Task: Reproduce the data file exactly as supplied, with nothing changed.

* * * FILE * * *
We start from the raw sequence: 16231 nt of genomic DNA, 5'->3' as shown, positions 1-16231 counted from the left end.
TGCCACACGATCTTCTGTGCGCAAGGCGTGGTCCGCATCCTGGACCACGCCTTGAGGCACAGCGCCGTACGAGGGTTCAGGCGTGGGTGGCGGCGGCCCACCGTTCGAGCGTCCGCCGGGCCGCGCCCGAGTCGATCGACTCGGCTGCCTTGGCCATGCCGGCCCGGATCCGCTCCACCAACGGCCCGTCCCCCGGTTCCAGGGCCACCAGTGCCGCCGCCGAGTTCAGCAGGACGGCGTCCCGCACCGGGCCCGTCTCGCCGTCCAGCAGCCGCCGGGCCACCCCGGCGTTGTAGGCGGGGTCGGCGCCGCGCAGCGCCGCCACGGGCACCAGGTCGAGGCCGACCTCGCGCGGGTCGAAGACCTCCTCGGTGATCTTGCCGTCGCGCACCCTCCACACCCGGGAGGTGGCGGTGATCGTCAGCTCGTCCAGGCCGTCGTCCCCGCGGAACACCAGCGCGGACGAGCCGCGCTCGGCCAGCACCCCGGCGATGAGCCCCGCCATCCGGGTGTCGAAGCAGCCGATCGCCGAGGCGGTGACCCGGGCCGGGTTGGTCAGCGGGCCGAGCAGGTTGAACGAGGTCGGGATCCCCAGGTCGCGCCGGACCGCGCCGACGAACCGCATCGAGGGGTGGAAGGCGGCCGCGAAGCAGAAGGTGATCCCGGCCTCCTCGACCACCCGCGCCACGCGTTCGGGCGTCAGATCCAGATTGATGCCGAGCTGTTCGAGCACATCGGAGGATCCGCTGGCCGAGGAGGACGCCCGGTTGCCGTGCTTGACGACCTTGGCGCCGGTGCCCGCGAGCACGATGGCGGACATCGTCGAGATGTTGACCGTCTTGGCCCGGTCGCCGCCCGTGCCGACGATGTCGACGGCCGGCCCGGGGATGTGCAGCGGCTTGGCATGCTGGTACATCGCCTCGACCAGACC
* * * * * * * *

We start from the raw sequence: 16231 nt of genomic DNA, 5'->3' as shown, positions 1-16231 counted from the left end.
TGCCACACGATCTTCTGTGCGCAAGGCGTGGTCCGCATCCTGGACCACGCCTTGAGGCACAGCGCCGTACGAGGGTTCAGGCGTGGGTGGCGGCGGCCCACCGTTCGAGCGTCCGCCGGGCCGCGCCCGAGTCGATCGACTCGGCTGCCTTGGCCATGCCGGCCCGGATCCGCTCCACCAACGGCCCGTCCCCCGGTTCCAGGGCCACCAGTGCCGCCGCCGAGTTCAGCAGGACGGCGTCCCGCACCGGGCCCGTCTCGCCGTCCAGCAGCCGCCGGGCCACCCCGGCGTTGTAGGCGGGGTCGGCGCCGCGCAGCGCCGCCACGGGCACCAGGTCGAGGCCGACCTCGCGCGGGTCGAAGACCTCCTCGGTGATCTTGCCGTCGCGCACCCTCCACACCCGGGAGGTGGCGGTGATCGTCAGCTCGTCCAGGCCGTCGTCCCCGCGGAACACCAGCGCGGACGAGCCGCGCTCGGCCAGCACCCCGGCGATGAGCCCCGCCATCCGGGTGTCGAAGCAGCCGATCGCCGAGGCGGTGACCCGGGCCGGGTTGGTCAGCGGGCCGAGCAGGTTGAACGAGGTCGGGATCCCCAGGTCGCGCCGGACCGCGCCGACGAACCGCATCGAGGGGTGGAAGGCGGCCGCGAAGCAGAAGGTGATCCCGGCCTCCTCGACCACCCGCGCCACGCGTTCGGGCGTCAGATCCAGATTGATGCCGAGCTGTTCGAGCACATCGGAGGATCCGCTGGCCGAGGAGGACGCCCGGTTGCCGTGCTTGACGACCTTGGCGCCGGTGCCCGCGAGCACGATGGCGGACATCGTCGAGATGTTGACCGTCTTGGCCCGGTCGCCGCCCGTGCCGACGATGTCGACGGCCGGCCCGGGGATGTGCAGCGGCTTGGCATGCTGGTACATCGCCTCGACCAGACC